The wheel cylinders were replaced some eight years ago and the hardware just a couple of years ago. Everything looks clean. i do not like the concept of drum brakes at all. I do not think they are much lighter than disc brakes. Of course I can use new hardware, but am sure that's not the problem.
 

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OK. Then it sounds like the next item to attack is those new cylinders. Other bogies are shoes that grab from being overheated and 'crystalizing'. I had this happen in the '90's pulling a boat a lot. No amount of sanding the shoes could stop the crappy braking and eventually heard about this issue and got new shoes and all better. Also, I 1/2 recall drums can get glazed from contaminants getting burned or 'glazed' in?. Not sure whether turning fixes this or requires complete replacement, but another area to poke into. Maybe I sound like a broken record, but braking is such a Top 3 with me I just replaced 100% of everything to be confident of what I was working with when I picked up the current FWB 3 years ago. Same with the front. I'll likely do the same dam thing with the next 25-year old POS I get. lol





..... i do not like the concept of drum brakes at all. I do not think they are much lighter than disc brakes. ......

+1 to say the least. Thus prompting my swapping out my last FWB to rear disc about 18 years back. I think you've been around here long enough to remember the Navy Lifer FWB Rear Disc Mod. There are a few rarified parts to go with the (might still be available) off-shelf pieces to make an oem quality install. I'm applying $$$ to other areas of my current FWB, but the two brake systems behave differently enough that it'll be worthy of considering in the future.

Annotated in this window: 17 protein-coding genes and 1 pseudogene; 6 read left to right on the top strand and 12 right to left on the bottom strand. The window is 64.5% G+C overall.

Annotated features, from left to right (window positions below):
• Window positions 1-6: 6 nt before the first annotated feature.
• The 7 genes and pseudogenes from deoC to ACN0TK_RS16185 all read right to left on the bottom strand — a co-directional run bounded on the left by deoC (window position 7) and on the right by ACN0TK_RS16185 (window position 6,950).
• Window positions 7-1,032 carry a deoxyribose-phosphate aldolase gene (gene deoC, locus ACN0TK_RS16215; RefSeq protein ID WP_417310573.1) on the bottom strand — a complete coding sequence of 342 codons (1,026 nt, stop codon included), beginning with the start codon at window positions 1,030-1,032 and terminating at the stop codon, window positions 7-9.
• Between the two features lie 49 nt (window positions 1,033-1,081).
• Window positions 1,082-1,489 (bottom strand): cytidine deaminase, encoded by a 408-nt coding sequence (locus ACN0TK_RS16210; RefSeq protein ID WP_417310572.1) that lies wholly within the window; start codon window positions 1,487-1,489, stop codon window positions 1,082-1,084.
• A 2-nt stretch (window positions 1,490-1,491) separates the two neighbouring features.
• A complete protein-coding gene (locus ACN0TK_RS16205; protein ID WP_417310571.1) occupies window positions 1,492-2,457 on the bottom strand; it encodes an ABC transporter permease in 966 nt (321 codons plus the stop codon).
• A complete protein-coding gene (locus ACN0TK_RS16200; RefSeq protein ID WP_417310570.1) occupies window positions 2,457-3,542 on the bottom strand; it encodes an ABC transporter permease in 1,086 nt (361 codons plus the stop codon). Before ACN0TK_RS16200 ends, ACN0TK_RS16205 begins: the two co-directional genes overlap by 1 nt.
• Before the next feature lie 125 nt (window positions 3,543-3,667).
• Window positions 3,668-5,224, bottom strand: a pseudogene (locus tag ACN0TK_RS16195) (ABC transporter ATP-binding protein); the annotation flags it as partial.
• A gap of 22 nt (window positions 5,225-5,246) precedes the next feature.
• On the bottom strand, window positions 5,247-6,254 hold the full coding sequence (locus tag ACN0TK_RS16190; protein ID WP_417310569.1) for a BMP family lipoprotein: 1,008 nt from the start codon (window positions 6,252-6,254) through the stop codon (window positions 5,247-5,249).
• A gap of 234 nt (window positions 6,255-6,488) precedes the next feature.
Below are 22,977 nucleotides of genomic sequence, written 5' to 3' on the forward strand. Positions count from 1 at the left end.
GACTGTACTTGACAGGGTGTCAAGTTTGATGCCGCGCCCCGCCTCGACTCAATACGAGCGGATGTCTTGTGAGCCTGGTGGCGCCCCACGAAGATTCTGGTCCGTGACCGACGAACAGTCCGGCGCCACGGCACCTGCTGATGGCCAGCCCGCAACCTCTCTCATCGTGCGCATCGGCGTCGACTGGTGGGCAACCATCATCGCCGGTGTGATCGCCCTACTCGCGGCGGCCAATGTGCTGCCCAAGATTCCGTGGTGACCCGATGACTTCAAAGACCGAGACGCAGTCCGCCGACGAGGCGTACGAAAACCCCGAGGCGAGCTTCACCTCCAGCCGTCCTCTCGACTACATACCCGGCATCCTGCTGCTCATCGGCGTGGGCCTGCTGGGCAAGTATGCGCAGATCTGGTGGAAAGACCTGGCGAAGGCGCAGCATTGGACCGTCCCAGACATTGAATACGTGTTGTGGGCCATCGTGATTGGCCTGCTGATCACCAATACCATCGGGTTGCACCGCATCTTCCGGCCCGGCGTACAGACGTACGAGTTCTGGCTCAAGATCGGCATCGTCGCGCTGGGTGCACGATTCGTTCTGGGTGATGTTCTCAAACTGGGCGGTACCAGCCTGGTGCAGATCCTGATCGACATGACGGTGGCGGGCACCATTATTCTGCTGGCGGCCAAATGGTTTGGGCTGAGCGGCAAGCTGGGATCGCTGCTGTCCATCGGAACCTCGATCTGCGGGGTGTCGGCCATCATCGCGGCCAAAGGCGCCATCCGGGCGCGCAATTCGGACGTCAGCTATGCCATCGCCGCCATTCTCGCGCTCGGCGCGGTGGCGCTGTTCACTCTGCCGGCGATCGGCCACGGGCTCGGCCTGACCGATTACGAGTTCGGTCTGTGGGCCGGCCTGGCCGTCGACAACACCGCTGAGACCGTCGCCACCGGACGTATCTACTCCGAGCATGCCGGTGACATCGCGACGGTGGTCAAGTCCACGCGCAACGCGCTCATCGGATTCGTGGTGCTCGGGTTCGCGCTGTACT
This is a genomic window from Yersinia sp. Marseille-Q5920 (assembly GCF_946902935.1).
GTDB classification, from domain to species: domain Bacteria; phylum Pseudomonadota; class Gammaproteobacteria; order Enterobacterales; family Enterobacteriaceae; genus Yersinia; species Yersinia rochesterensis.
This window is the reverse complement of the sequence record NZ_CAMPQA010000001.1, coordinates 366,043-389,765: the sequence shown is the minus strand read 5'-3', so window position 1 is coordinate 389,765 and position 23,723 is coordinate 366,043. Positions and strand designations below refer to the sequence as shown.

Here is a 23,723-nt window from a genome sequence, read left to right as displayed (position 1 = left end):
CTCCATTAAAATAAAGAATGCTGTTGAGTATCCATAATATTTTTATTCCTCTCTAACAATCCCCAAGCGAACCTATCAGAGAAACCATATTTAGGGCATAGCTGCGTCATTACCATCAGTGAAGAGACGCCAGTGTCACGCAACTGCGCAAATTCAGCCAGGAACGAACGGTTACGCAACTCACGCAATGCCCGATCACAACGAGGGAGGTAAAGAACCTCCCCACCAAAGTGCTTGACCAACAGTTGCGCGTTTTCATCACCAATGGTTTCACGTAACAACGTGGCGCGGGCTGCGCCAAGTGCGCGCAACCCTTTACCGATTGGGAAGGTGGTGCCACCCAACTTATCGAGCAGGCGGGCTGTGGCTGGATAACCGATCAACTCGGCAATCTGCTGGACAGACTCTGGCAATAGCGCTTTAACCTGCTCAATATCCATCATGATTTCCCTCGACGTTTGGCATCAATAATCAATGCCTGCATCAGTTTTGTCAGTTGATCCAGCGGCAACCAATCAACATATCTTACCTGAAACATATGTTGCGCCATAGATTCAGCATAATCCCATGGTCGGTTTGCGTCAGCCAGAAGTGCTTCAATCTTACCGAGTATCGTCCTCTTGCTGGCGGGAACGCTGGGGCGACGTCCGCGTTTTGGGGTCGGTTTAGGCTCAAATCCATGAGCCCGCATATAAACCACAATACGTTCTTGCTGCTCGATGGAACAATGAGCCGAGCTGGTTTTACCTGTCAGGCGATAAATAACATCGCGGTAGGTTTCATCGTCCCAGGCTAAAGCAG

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Discussion Starter #9
96 Black,

Forgot to add that the shoes are pretty new too. Glazing would affect braking, but would it contribute into dragging?
Unfortunately, cannot invest more in this car.
 

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I can appreciate a non-infinite budget. Did you do the new cylinders yet though? It's getting to sound like that's the only thing not touched in the last few years. Once those are in you can do a full bleed and errthing should be straight. IDK if ABS cars automatically self-correct for a shifted proportioning valve, but you might do some search just to eliminate that as a cause of your symptoms.
 

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Yes. Limos are slightly larger. Dragging could be leaking bearing/seal galling the shoes.

Some limos not all. Only coach builders making 6 door limos for funeral homes could get commercial chassis.
 

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Good point. I guess fastest way to tell if a real livery limo is it'll have no ABS/TC.
 

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Good point. I guess fastest way to tell if a real livery limo is it'll have no ABS/TC.

Yup easier than climbing under the car.
 

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Parking Brake

HUF, the parking brake. Just thought of it. Backing out of the garage my wife's Tribute was dragging a bit, and happened to look down and saw that my SIL had pulled the handle when borrowing it. (he drives a stick). Check yours out for anything out of the ordinary.